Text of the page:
From the category archives:

National Luxury News

From Harrison Ford’s Big Apple penthouse to the late Elizabeth Taylor’s  Bel Air estate, you can own a piece of A-list real estate as long as you’re able to pay the price.

Celebrity homes are on the market all the time, with plenty to choose from, and compared to the recent rash of billionaire homes, they can be surprisingly affordable. Of course, some are still plenty expensive. Here is a look at some of the homes of the ultra-famous currently on the market, as listed by, which posts famous and unique homes weekly.

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Money Doesn't Grow On Trees, You Have to Earn ItForbes recently released an article highlighting the spending habits of the ultra-rich, showing how many are holding back in the current market and minding their pennies, so to speak. Here are the Top 10 trends of the wealthy:

  1. Rich are Spending Less and Shopping Smarter
  2. Not Optimistic about the Economy, but They are Happy
  3. Family is Top Priority
  4. Cutting Costs is Important
  5. Less Worried About Jobs
  6. Shop Online More
  7. They are Better Communicators
  8. They Don’t Feel Guilty about being Rich
  9. Brand Loyal
  10. They Like Print Advertising


Selling Unfinished Luxury Mansions I was reading today about a Luxury Mansion in Florida being listed for sale at a staggering price of $75 Million. Problem is, the house is not entirely finished. In fact, it doesn’t go much past the studded walls. The unfinished 90,000 square foot home includes a roller rink in the basement, home theater, bolling alley…oh, the list goes on. Needless to say, but selling an “as-is” home is pretty difficult. Buyers have a hard time envisioning the final product, and many will discount the home even more.

The article got me wondering if there were any new construction homes listed in the Twin Cities MLS database that were priced above a million dollars and being sold “as-is”. I was able to find one on Long Lake with 5200 square feet of unfinished space that is for sale for $1.1 Million. It originally started out at $2.2 Million, but with the market crash, and the simple fact that it is not finished, I am not surprised it hasn’t sold yet. Once a potential buyer also looks at the $18,000 yearly property taxes, they might think twice about buying the home. Oh, and did I forget to mention that the home is now lender owned?

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Guiness Book of Records Largest Gold coinOn June 25, 2010, the world’s largest gold coin will be auctioned off to a really wealthy bidder. Minted in 2007, the Canadian Maple Leaf weighs 220 pounds and 20 inches wide, and is heavy enough that two men cannot pick it up. Yikes!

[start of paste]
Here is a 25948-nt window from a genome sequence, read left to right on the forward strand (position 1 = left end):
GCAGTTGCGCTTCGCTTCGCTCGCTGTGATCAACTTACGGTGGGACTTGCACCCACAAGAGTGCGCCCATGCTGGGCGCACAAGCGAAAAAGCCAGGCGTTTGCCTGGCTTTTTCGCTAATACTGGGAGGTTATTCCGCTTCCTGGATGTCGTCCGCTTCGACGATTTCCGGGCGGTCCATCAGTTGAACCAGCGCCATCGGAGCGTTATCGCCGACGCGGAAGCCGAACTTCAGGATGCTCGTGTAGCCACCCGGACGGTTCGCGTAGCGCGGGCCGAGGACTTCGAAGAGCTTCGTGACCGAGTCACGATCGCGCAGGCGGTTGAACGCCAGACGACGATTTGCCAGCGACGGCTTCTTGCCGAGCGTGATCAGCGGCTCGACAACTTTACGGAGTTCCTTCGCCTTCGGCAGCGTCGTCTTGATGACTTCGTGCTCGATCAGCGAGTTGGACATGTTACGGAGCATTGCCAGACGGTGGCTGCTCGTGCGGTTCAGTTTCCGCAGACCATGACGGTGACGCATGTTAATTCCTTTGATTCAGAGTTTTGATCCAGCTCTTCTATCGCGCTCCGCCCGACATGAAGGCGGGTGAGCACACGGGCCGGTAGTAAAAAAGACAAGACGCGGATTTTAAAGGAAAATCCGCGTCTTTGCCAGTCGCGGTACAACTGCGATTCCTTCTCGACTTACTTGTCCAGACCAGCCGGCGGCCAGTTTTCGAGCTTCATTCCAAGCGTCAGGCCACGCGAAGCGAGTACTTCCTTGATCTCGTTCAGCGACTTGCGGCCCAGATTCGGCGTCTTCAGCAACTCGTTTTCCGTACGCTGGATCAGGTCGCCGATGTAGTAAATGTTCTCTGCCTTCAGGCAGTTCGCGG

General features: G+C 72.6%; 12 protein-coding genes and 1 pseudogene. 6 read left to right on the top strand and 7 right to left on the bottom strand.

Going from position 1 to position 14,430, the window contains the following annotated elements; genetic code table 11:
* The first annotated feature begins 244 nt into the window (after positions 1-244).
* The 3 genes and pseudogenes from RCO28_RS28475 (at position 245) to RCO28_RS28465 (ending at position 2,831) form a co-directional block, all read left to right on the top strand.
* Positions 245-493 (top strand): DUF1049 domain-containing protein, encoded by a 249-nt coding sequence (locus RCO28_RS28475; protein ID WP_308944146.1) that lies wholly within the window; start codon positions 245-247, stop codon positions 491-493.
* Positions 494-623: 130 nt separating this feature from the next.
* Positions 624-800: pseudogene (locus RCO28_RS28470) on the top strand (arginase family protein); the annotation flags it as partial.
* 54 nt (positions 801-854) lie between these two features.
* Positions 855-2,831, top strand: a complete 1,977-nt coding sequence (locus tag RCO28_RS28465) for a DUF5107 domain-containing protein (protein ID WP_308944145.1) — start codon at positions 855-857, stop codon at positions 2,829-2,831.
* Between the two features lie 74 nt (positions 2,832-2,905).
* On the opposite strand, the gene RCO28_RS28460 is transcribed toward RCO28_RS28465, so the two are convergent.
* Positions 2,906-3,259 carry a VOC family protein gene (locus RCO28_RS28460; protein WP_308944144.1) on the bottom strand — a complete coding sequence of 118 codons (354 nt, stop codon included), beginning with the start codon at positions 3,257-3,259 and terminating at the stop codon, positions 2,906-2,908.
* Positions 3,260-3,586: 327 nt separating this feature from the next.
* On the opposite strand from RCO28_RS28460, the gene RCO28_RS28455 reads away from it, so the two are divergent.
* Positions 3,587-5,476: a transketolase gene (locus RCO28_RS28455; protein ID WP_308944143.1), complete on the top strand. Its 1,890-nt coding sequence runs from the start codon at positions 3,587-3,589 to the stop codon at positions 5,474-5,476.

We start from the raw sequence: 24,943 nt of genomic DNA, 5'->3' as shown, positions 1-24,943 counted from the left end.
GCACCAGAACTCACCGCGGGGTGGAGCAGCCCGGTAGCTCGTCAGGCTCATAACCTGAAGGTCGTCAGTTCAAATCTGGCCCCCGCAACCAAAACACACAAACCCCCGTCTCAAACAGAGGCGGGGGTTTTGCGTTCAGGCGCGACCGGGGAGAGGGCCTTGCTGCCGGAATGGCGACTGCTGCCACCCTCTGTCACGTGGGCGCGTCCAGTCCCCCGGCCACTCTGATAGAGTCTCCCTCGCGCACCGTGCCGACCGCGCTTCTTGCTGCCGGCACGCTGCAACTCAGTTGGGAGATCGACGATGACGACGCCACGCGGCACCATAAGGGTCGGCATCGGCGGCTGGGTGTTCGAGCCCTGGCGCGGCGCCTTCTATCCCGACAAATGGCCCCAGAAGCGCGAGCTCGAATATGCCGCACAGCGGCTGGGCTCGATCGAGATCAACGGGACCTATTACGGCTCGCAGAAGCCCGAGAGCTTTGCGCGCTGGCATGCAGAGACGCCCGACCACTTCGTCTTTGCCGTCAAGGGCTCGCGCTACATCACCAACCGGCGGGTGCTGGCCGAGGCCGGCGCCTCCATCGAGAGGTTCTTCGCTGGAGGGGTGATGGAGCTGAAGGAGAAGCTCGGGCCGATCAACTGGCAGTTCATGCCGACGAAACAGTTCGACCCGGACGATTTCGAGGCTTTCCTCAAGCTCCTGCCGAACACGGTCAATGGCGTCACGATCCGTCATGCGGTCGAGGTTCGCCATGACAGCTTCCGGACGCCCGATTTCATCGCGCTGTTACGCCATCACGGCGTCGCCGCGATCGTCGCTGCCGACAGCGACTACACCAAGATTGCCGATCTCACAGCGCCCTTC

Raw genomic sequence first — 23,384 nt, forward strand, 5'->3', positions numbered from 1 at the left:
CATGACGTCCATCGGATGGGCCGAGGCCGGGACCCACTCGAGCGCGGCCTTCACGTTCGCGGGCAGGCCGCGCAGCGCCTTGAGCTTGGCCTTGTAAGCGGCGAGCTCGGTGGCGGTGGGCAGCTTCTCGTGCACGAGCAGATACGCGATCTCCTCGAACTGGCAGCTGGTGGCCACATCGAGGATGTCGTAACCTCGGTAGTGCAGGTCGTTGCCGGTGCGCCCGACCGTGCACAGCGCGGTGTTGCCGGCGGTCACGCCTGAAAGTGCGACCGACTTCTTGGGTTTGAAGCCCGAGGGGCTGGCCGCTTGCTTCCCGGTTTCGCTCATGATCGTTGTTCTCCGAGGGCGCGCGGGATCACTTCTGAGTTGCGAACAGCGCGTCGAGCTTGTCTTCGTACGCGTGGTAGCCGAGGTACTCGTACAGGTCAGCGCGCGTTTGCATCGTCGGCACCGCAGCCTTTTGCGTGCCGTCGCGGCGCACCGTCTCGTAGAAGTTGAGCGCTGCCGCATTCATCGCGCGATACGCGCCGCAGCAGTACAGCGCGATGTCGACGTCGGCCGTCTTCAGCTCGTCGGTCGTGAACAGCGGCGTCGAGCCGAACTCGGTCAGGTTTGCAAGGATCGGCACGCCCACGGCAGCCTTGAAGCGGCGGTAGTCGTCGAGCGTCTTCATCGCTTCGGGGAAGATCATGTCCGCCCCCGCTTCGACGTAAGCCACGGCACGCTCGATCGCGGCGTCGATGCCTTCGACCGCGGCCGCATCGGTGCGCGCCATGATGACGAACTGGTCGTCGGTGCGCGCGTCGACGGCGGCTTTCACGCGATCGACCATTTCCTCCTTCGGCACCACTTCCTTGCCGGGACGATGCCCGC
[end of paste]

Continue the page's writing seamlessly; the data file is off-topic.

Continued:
The coolest tidbit about the coin is the fact is is made of the purest gold on earth, roughly 99.99% pure. Currently face valued at $1 Million, experts believe it will fetch the current gold rate. So that means since gold is currently priced at $1256/ounce, the coin could go for as much as $4.42 Million.

Any takers out there in Minnesota?


It appears that the luxury market in Minneapolis and Saint Paul is seeing alot more action the last two months, compared to the national market which has been in a steady decline for the last year. And while affluent Americans may not think of the Twin Cities as a final destination (the cold issue in the winter always seems to get in the way), it is a well known fact that real estate is cheaper here, than in other parts of the country, where a home would cost about double of a mansion here in Minnesota.

The average cost of a high end home in the Twin Cities hovers between $800,000-850,000, while at the same time, the national average comes in a little above $1.15 Million. About the only downside to selling a home here in Minnesota is the fact it takes longer to sell here than in other parts of the country.

While we wonder how anyone could pass up the chance to buy on Lake Minnetonka, others in the country are drawn to highlights in their neck of the woods, and neglect to see the natural beauty of Minnesota. Having lived in San Diego, I quickly grew to love the constant temp of 70 degrees and all the sunshine. But after a few years, the constance of the weather began to bore me. Call it the Midwest born in me, but I longed for Spring and Fall. Florida was great for a while, too, but the horrible humidity and lack of Peonies, made me a little home sick. Of course, I didn’t realize how much I missed the Midwest until I moved back a few years ago and rediscovered the joy of snow.

We know what we have here in the Twin Cities, and I love telling people about the area through my blogs. So if you are sitting on that bubble of indecision about Minnesota, give me a call and I’ll convince you. 🙂